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Guaiacum officinale: The wood of life

It may not look that remarkable, but this small tree, which reaches a maximum height of 9 meters in the wild, was once one of the most sought-after products from the tropics of the New World. Why was the guaiaca tree, Guaiacum officinale, so important? Because its wood has some very rare qualities.

Its heartwood is unusually hard. It’s extraordinarily strong and tough, resisting even termites and salt water, and it’s the heaviest wood in the world. Another remarkable feature is the large quantity of resin it contains. Under mechanical stress, this resin functions like a lubricant and prevents wear. It’s no surprise, then, that this wood was coveted around the world. It was used for everything from ship’s propellers to gears and bearings.

Guaiaca wood, also known as ironwood, is native to the tropical Americas. The Spanish brought it to Europe at the beginning of the 16th century, where it became popular as lignum sanctum, “holy wood”, or even lignum vitae, the “wood of life”. Its sweet-smelling resin was thought to help against rheumatism, and even cure syphilis. Though it didn’t really do anything to stop the spread of that particular epidemic, demand for this purported miracle cure was so strong that, soon, almost no guaiaca trees were left in the wild.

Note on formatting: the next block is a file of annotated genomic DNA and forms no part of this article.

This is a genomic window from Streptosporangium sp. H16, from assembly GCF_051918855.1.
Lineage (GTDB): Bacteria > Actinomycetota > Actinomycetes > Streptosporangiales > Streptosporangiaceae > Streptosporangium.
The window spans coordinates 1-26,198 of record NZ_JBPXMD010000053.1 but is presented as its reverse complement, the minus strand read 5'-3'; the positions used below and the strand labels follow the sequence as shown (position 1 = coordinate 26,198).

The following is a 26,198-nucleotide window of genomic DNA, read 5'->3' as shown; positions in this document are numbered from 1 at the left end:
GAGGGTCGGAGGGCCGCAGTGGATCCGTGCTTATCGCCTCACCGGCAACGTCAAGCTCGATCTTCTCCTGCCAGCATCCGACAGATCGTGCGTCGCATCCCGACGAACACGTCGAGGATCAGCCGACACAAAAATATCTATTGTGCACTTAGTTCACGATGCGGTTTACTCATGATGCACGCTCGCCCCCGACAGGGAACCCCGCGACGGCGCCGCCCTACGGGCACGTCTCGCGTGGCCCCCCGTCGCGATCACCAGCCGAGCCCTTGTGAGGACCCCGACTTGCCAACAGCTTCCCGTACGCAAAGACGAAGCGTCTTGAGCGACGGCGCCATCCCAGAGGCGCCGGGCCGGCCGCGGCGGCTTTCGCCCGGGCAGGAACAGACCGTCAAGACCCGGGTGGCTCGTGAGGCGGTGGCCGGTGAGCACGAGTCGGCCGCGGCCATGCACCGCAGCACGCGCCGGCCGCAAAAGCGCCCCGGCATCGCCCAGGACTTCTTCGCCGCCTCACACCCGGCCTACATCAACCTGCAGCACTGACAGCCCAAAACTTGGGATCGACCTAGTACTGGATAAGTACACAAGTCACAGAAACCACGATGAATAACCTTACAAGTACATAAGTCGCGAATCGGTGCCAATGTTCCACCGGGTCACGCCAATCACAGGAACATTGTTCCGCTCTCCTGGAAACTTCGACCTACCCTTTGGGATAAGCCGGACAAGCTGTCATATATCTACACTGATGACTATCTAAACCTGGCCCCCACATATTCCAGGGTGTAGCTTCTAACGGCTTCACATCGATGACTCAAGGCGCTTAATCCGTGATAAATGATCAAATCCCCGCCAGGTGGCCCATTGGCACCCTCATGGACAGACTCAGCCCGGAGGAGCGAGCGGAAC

Even today, the guaiaca is still prized for its wood and the aromatic qualities of its resin. For this reason, the sale of lignum vitae has been regulated since 2002 by the Federal Agency for Nature Protection.

Audio file download
Guaiacum officinale: The wood of life (MP3, 791 KB)

Audio production and copyright: Soundgarden Audioguidance GmbH
Text: Ehrentraud Bayer, Botanischer Garten München-Nymphenburg

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